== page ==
Non-textual marking systems at Gebel el Silsila : From Dynastic signifiers of identity to symbols of adoration

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Sammanfattning

In Gebel el Silsila the quarry faces are cluttered with literally thousands of pictorial and textual representations; together they form a window of information to the ancient activity in the area and provide us with a prosopography of its workers and an idea of the ancients’ contemporary ideology. The more complex category of representations is quarry marks, a form of graffiti that appears in abundance with some 5000 examples, dating from the New Kingdom to early Roman Imperial times. Engraved into the surface, the marks are all executed technically in the same way, carefully carved with a metal chisel. They are located as singulars or in linear series in all the cardinal directions and all over the full heights of the quarry faces, measuring between c. 10 cm up to sometimes 1.5 m in height. Their character is comparable with contemporary script systems, concrete pictograms, abstract geometrical patterns, etc. and as such they fall into the category of pseudo script or non-textual marking systems. They are often considered as signifiers of identity, with the referent assumed to be an owner, contractor, a single workman or a group, etc. Other practical considerations of use include marks for transportation, positioning, height and depth, etc., but this paper aims to explore also alternative meanings and discuss a possible progression from marks that originally signified work or workmen to more complex religious expressions. As a work still in progress, this paper is a summary of results achieved thus far.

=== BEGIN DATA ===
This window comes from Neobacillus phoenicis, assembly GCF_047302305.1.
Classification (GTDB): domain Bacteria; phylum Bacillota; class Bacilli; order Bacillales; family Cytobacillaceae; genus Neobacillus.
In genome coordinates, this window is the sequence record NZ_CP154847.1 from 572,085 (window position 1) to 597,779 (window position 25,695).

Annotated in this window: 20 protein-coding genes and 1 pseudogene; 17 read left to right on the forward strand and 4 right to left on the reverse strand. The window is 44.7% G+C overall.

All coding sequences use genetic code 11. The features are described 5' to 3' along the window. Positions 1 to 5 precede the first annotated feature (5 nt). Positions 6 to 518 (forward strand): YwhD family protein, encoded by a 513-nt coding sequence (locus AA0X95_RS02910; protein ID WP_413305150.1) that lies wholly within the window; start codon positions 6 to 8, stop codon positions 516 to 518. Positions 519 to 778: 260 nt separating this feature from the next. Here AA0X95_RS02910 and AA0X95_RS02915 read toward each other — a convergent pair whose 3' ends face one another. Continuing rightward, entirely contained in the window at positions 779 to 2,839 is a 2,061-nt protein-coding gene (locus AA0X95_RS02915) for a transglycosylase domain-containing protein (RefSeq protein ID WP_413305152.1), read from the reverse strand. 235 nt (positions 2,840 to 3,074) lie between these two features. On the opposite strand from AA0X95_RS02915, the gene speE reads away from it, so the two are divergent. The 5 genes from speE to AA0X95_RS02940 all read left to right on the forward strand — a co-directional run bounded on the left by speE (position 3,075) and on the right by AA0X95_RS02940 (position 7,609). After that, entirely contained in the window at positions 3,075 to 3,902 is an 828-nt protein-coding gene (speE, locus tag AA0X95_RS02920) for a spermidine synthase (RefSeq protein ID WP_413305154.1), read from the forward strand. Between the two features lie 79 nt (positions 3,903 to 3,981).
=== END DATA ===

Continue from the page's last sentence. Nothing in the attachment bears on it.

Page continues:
Originalspråkengelska
Titel på värdpublikation* PR: Book chapter: ‘Non-Non-Textual Marking Systems in Ancient Egypt (and Elsewhere) (Lingua Aegyptia Studia Monographica 16), ed. by J. Budka, F. Kammerzell, and S. Rzepka, Hamburg 2015, 81-105.
RedaktörerJulia Budka, Frank Kammerzell, Slawomir Rzepka
FörlagWidmaier Verlag (Hamburg)
Sidor81-105
Volym16
ISBN (tryckt)978-3-943955-16-3
StatusPublished - 2015

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Volym16

Ämnesklassifikation (UKÄ)

  • Arkeologi

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